IoT Street Light prototype

Street Light Prototype

The Gateway has been developed around the “LoRa Lite Gateway” from IMST based on a Raspberry pi 2 and the IMST LoRaWan Concentrator chipset (IC880A-SPI). The selected LoRaWan module allows reception of LoRa packets from different end devices sent with different spreading factors on up to 8 channels in parallel.

LoRaWan Gateway

LoRa Lite Gateway (IMST)

1- Packet Forwarder set-up

As explained earlier in this article, the aim of the Gateway is to forward packets from/to devices to/from server thanks to a “Packet Forwarder”. The “LoRa Lite Gateway” has a pre-installed Packet Forwarder made by Semtech[3]. With a minimal configuration of a file named “global_conf.json” (server IP, port, LoRa frequencies, …), it is possible to have in a short time the Gateway ready to forward packets.


2- Server set-up

After bringing up the “Packet Forwarder”, you need a server that receives the packets to process them. This can be hosted on the cloud or private server, but it can also run on the Gateway. There are already existing open source projects available that implement the LoRaWan server functionality. For this project we used the lorawan-server project from “gotthardp” available on github[4].

The first thing to do is the configuration of the Gateway from the user interface, by adding its MAC address to identify it. More configurations parameters are available, like specify the Gateway location. Then, on the devices settings of the LoRaWan server, it requires to add end-devices to the network by providing for each device an AppEUI, AppKey and DevEUI for a successful Over The  Air Activation.


With all those keys the server will be able to receive packets and automatically proceed them for integrity verification and read the information stored in the packets header and then extract the payload.

The payload can be processed by a custom developed internal application (hosted within the server) or by forwarding it to an external application through WebSocket or MQTT. The project uses the MQTT option and payload data are processed by a remote node red server.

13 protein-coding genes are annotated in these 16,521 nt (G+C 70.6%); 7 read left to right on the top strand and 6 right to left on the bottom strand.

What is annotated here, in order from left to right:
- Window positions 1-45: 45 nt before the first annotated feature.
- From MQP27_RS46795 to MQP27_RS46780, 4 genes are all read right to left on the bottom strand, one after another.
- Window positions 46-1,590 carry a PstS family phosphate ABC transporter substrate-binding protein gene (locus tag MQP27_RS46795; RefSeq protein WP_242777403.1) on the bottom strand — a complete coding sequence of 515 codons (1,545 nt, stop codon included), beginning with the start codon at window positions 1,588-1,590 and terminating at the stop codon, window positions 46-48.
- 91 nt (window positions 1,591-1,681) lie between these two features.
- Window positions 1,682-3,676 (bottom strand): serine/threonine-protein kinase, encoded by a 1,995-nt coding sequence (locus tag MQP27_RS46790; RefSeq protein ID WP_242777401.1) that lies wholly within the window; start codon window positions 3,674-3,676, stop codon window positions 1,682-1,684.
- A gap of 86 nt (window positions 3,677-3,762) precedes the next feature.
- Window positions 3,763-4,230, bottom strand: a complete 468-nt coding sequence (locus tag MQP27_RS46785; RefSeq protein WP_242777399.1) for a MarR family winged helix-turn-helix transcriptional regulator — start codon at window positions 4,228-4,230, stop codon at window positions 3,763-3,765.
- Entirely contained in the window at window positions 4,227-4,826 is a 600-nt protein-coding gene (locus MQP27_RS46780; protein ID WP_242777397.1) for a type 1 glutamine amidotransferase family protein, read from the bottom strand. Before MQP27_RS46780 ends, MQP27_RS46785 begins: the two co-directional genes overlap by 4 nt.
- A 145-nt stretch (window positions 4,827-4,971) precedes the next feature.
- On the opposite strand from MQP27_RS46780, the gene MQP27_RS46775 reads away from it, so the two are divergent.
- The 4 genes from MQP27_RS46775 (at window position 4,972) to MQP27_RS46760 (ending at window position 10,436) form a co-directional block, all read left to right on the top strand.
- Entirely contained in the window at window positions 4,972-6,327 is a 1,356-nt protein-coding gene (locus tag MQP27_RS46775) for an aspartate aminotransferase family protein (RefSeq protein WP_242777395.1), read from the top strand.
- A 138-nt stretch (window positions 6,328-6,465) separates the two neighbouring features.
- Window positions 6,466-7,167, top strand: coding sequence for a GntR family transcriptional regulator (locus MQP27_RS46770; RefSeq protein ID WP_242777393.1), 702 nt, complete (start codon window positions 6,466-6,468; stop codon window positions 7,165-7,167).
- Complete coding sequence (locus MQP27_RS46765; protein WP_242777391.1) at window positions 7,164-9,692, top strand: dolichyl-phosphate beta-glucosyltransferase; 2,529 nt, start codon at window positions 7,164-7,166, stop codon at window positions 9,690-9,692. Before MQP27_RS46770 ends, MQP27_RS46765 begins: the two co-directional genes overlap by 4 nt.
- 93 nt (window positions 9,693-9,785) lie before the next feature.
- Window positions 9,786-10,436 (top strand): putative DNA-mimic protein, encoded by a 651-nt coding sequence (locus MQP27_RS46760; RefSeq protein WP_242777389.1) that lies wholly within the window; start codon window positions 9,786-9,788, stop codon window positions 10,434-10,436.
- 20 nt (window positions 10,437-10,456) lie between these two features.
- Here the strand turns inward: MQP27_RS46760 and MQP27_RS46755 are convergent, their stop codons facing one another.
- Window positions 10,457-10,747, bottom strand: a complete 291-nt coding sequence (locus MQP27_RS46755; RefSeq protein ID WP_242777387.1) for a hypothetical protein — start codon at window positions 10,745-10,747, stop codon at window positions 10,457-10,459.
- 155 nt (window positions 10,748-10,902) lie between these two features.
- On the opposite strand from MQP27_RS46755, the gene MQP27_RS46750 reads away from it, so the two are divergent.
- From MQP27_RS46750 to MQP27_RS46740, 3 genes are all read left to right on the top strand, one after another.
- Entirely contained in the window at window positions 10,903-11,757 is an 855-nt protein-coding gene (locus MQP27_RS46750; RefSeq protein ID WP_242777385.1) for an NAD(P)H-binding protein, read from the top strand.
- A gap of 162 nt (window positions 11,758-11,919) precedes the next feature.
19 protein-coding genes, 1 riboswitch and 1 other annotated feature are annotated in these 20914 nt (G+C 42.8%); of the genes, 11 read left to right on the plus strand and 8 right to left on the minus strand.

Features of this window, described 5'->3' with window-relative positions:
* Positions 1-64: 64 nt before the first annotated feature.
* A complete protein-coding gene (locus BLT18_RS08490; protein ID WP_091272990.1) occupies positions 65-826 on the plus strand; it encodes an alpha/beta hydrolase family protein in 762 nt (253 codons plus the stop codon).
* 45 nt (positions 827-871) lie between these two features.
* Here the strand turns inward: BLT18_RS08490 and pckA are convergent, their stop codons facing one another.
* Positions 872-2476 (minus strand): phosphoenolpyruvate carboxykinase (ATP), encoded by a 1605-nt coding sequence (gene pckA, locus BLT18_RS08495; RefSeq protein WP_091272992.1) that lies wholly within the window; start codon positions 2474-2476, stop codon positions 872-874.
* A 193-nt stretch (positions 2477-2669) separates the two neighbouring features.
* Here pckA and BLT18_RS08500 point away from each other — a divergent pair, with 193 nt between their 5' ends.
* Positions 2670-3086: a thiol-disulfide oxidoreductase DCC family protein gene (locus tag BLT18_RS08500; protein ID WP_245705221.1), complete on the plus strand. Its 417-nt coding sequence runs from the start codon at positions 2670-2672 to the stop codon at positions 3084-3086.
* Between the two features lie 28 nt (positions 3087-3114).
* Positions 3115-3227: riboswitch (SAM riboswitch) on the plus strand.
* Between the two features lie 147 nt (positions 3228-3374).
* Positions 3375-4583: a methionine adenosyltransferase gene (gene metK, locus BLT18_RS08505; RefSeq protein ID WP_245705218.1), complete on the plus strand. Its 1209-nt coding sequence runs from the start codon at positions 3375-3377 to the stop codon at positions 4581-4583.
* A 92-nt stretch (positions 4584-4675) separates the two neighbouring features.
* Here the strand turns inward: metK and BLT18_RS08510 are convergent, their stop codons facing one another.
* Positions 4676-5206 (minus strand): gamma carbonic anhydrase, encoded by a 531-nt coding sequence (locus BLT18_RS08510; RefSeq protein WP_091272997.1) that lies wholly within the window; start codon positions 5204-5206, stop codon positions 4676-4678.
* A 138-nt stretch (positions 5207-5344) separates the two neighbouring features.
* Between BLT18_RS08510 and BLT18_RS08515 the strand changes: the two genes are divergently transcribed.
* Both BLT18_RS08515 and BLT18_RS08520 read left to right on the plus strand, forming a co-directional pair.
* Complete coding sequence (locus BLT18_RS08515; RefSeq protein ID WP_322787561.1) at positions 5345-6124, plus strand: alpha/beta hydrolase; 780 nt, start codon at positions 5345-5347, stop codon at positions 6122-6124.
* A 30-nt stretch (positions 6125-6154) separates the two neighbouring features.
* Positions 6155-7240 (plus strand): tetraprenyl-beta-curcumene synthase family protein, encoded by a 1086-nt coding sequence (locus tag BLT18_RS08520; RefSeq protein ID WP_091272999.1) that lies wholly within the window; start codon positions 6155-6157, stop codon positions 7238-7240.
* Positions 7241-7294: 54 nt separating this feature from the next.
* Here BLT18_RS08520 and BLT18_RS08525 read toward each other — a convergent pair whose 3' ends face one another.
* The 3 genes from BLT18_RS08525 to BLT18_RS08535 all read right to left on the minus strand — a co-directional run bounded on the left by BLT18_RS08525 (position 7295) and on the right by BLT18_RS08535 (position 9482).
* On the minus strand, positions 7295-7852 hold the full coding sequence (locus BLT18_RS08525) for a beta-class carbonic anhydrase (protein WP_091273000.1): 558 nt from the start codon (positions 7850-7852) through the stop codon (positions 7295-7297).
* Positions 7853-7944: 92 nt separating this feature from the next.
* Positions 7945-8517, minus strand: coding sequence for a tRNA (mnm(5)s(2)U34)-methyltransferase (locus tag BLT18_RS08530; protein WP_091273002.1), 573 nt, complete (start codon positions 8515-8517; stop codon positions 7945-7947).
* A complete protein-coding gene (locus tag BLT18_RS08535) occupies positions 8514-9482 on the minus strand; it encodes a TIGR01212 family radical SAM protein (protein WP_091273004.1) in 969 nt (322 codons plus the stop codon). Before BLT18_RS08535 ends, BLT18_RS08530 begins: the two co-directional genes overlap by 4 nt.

The LoRaWan-server project comes with a riche documentation[5], helpful to fine tune the configuration options for a better integration into your  scenario.


LoRaWan Server components

LoRaWan Server Components

3- Node Red Server

To process data, you can use a Node Red server with a simple node that send and receive data. By adding an MQTT input connection with the IP and topic of the LoRaWan server to receive messages. Then we linked the input node to some other nodes to process data.

4- Firmware set-up

From a device perspective, we created a firmware able to send and receive LoRa messages.  We do have choosed the mBed OS 5 for this firmware to provide more flexibility in our development, opening the addition of functionalities in a more simple way.

The mDot we used for LoRaWan communication can be controlled with serial communication and AT command. The first thing to do, is enable the serial communication with the mDot that can be done very easily with mBed.
Once the mDot is reachable, we began the LoRaWan communication by making an “Over The Air Activation” with the correct AT command, available on the Multitech mDot documentation and the DevEUI and AppEUI identifier.

The server should answer the device with a join accept message, allowing the mDot to communicate with the LoRaWan server to send and receive data. All of this can be done very easily by following the mDot documentation and example that can be found on the mBed website.

After developing all these parts, the project was ended and all a fancy demonstration package including both the devices and the Gateway Here is the result:

Smart City demonstration Box

Final Demonstration Box

LoRaWan is a Long Range Wide area network energy saver, it is one of the most suitable technology for objects using batteries.

Its transmission distance and penetration make it very suitable for smart city usage (street light, parking place detector, …). However, it has low data rate, it is limited payload and duty cycle regulation may not meet application requiring real-time communication.

Pros :


  • Bi-directional
  • Low energy
  • Long Range
  • Good penetration
  • Duty Cycle
  • Limited payload
  • Transmission speed



Julien Quere - Embedded Software Engineer
17 janvier 2018